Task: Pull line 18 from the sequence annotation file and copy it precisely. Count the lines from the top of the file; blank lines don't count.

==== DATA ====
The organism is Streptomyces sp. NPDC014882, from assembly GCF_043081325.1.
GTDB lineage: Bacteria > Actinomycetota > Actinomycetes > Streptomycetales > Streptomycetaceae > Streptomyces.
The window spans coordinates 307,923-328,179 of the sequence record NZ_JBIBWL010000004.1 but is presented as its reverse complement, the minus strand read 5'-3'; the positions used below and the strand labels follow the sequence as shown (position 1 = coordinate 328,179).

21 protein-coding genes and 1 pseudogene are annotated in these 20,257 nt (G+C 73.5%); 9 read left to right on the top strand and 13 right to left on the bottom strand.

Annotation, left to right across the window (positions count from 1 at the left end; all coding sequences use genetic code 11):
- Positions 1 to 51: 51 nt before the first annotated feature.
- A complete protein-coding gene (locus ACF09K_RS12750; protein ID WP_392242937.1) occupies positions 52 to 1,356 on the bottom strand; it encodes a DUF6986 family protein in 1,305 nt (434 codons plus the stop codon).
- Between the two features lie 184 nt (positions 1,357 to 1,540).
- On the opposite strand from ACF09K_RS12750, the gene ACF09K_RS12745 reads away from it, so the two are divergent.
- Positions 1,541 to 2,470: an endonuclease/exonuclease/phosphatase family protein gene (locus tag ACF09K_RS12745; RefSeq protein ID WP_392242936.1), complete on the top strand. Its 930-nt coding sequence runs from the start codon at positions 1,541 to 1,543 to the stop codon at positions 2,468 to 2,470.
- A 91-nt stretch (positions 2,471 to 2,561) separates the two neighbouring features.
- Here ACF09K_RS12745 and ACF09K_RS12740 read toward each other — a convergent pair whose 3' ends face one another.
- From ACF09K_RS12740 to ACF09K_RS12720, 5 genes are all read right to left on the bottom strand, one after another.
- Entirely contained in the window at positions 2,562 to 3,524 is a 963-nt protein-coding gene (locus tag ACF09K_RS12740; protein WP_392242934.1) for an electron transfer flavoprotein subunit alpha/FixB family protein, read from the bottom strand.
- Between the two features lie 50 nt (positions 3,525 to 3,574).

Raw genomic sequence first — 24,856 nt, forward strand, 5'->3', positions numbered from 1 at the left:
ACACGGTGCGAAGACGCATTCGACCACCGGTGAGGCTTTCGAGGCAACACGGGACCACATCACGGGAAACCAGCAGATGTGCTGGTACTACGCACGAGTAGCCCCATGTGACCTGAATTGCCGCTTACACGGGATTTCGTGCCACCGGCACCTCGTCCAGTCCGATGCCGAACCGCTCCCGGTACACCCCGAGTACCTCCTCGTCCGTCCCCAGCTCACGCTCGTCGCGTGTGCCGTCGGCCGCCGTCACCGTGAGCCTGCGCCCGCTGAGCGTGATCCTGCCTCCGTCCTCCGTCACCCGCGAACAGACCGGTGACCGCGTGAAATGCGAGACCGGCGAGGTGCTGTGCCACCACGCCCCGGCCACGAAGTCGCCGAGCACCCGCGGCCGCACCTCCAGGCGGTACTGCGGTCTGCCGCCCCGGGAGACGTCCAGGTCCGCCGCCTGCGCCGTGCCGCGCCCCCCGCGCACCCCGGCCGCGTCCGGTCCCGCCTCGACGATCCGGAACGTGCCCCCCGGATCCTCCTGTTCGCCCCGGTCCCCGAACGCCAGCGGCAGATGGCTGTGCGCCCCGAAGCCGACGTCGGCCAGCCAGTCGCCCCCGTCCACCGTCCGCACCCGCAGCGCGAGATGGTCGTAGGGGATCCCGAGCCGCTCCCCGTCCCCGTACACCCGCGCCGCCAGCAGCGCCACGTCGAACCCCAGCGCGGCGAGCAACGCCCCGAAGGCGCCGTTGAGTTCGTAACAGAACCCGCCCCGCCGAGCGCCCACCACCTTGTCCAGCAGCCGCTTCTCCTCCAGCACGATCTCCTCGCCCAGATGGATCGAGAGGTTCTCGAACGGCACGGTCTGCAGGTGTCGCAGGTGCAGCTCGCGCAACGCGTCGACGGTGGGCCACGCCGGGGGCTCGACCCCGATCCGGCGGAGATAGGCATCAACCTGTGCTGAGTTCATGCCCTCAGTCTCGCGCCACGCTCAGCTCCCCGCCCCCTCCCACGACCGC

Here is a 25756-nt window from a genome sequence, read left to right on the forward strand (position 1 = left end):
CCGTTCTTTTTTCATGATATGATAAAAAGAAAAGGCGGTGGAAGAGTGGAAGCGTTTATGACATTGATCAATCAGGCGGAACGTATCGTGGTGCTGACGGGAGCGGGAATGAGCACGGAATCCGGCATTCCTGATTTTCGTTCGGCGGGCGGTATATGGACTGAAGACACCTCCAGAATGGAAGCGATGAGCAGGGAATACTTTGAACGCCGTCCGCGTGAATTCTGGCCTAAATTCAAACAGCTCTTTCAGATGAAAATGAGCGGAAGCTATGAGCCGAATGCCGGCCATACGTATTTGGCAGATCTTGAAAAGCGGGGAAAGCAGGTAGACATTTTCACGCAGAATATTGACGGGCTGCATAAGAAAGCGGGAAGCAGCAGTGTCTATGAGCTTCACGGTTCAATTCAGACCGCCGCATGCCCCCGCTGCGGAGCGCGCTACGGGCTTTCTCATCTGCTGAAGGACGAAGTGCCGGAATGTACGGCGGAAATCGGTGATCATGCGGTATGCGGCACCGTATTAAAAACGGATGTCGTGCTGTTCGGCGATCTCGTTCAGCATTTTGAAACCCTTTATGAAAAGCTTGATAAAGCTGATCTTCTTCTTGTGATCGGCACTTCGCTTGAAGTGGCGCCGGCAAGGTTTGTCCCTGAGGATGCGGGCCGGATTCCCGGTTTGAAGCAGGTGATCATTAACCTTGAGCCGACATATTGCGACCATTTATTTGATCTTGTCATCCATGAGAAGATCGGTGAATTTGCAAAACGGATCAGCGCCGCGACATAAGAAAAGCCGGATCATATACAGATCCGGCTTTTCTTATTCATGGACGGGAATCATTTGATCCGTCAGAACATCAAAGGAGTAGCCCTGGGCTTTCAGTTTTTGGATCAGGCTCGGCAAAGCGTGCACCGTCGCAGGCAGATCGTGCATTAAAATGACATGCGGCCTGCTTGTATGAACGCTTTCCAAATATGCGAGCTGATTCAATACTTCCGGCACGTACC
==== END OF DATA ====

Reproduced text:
Here is a 25756-nt window from a genome sequence, read left to right on the forward strand (position 1 = left end):